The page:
--------------------------------------------------------- By Bill Claff
In this article we will investigate how repeating patterns
present in energy spectra.
The primary source of repeating patterns in image sensors is from unbalanced multi-channel readout and Phase Detect Auto Focus (PDAF) pixels.
The electronics used to read out the value of the pixels can
sometimes have a vertical or horizontal pattern.
Here is a random vertical pattern constructed by rearranging the DSNU data in a synthetically constructed frame:
The horizontal component of the Energy Spectrum shows large amounts of relatively even energy at many random frequencies.
Pixels might be read out in columns with groups of four
column read out independently. Such a strategy would reduce total read time and
improve frame rate.
But what if one of these four channels was not performing like the other three?
Now, rather than being random, the energy is organized into two peaks (I'm only showing the horizontal spectrum for clarity).
The primary peak has a wavelength of 4 and shows on the x-axis at 1/4 = 0.25 f/ fs
We also see peaks of equal height at multiples up the Nyquist limit; in this case 2/4 = 0.5; this is called a comb.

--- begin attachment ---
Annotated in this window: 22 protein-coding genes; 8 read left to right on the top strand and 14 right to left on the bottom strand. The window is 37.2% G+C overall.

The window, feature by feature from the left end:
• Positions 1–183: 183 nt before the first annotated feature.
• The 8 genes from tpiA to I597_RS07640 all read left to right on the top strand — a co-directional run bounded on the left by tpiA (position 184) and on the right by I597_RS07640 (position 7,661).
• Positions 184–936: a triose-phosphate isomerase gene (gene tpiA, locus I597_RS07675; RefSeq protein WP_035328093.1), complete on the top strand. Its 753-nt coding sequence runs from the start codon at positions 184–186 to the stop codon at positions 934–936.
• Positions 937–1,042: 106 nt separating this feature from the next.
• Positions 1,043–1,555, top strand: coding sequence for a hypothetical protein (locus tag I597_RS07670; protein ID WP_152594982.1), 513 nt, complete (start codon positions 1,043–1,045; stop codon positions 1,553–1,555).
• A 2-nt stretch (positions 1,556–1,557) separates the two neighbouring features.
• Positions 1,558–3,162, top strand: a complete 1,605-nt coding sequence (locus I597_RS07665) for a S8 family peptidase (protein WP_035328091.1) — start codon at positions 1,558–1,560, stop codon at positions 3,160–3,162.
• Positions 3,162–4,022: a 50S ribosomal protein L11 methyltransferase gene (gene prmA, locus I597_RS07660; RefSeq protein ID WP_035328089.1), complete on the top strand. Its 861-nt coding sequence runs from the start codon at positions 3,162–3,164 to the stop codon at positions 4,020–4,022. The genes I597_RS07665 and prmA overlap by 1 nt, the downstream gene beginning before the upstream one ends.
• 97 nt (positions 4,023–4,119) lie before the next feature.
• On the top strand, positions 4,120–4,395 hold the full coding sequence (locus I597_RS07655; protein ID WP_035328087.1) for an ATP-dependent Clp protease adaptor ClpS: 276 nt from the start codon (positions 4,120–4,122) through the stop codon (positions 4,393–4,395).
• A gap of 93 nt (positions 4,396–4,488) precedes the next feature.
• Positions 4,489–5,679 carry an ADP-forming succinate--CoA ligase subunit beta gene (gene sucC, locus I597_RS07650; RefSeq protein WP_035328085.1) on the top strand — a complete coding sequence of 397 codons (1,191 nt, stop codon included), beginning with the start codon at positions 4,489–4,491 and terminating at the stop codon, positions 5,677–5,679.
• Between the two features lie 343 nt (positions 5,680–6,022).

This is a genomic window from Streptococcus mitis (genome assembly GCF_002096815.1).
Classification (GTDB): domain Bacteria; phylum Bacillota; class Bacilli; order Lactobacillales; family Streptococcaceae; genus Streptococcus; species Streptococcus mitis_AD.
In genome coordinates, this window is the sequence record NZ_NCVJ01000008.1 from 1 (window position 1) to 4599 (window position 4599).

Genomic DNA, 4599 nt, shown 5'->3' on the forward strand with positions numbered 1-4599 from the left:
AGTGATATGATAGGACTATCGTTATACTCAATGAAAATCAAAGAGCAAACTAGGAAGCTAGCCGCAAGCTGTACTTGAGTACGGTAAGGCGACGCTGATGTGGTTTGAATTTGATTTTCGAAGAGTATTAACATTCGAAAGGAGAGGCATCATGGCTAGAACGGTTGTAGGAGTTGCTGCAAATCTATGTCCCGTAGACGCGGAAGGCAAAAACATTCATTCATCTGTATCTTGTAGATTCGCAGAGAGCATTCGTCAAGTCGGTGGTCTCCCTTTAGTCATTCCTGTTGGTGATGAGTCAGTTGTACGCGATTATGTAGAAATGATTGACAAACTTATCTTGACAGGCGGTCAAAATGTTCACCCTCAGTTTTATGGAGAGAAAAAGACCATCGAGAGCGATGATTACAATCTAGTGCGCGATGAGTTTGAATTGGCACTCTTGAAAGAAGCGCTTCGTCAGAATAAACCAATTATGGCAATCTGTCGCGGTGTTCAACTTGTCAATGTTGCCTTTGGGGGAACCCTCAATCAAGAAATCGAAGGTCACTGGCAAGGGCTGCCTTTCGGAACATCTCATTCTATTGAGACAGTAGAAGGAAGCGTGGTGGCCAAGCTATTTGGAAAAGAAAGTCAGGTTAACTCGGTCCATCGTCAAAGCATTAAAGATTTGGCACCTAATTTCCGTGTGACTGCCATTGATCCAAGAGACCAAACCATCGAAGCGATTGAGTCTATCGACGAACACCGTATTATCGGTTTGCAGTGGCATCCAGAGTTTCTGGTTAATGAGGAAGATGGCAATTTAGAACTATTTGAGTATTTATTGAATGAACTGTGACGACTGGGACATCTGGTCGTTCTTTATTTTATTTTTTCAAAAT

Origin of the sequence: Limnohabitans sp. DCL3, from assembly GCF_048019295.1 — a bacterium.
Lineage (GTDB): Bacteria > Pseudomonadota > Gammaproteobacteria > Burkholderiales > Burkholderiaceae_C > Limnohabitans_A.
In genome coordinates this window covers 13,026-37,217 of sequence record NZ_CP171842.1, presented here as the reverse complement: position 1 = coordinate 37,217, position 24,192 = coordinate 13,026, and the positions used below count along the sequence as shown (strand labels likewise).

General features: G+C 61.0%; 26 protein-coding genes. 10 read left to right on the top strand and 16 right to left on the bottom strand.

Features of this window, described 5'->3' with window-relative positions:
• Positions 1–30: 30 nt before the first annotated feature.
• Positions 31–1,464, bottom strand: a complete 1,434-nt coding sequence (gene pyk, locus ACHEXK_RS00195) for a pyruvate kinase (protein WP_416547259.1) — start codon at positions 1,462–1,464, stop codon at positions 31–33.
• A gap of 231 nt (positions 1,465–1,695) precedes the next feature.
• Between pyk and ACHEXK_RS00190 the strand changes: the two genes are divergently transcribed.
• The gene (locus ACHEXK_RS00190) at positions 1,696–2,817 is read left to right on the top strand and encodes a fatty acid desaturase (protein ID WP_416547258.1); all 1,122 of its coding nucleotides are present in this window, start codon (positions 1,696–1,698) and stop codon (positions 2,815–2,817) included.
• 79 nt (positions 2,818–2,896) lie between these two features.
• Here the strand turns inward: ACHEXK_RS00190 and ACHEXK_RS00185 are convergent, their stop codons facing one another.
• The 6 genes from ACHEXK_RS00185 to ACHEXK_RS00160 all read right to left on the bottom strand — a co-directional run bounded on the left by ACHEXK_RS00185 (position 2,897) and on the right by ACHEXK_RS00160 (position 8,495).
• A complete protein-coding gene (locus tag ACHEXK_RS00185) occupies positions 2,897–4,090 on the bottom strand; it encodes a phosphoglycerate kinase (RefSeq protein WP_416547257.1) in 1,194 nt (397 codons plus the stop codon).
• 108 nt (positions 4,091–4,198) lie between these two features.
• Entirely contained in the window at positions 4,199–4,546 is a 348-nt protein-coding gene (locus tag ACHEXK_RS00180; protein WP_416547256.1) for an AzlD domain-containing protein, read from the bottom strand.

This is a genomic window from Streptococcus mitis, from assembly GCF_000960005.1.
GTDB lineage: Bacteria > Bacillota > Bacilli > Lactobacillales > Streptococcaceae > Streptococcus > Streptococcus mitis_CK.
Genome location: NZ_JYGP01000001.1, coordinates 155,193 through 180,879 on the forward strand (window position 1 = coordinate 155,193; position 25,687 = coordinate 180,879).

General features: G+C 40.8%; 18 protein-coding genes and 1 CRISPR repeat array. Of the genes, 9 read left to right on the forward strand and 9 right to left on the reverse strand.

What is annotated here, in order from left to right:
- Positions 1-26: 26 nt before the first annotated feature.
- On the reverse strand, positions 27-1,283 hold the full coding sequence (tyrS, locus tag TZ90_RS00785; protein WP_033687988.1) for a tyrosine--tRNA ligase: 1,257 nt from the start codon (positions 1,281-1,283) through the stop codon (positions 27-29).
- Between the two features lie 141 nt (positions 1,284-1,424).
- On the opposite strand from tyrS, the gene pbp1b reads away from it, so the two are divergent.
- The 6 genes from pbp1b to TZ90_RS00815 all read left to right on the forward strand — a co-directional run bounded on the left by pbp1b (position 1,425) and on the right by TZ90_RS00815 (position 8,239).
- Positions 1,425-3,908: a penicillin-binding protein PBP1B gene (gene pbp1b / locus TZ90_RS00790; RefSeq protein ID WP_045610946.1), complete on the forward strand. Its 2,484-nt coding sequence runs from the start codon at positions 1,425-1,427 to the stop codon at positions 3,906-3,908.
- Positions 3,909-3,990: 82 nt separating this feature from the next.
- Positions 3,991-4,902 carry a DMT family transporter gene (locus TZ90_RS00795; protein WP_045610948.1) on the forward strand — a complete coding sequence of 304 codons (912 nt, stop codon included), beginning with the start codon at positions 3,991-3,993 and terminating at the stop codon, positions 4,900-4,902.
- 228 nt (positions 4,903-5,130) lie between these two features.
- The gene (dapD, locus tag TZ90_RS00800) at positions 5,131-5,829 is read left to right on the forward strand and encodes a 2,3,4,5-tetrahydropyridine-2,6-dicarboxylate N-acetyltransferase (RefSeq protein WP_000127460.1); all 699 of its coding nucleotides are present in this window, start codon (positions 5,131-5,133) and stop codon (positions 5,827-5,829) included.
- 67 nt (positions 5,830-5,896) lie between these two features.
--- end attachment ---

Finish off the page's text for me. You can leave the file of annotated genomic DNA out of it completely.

Mirror-less cameras, as opposed to Single Lens Reflex (SLR)
cameras, use PDAF pixels to achieve auto focus.
PDAF pixels behave differently than non-PDAF pixels and are often arranged in a regular pattern on the sensor.
I did not choose this example at random. Let's look at the
energy spectrum for a Nikon Z 6:
Except for some energy at 0 f / fs the vertical spectrum matches because this sensor must have PDAF pixels every 12th row on the sensor.
When there is more than one frequency we get patterns of
unequal heights that may even have gaps. Here is a rather complex example of
Here there are unequal pairs of pixels at a wavelength of 16 and within that 16 a pair with an offset of 4. This pattern occurs in both the horizontal and vertical directions.
Let's reexamine the energy spectrum for the Nikon Z6:
Looking closely at the horizontal we see that it drops from left-to-right which we recognize this as a low-pass filter.
We'll cover that in more depth in Energy Spectra and Filtering.
Depending on how PDAF pixels are treated they may show up as
Fixed Pattern Noise (FPN) in the sensor data and an energy spectrum can help up
determine their placement.
This may be interesting but unless the FPN is noticeable in our final images it is of no concern.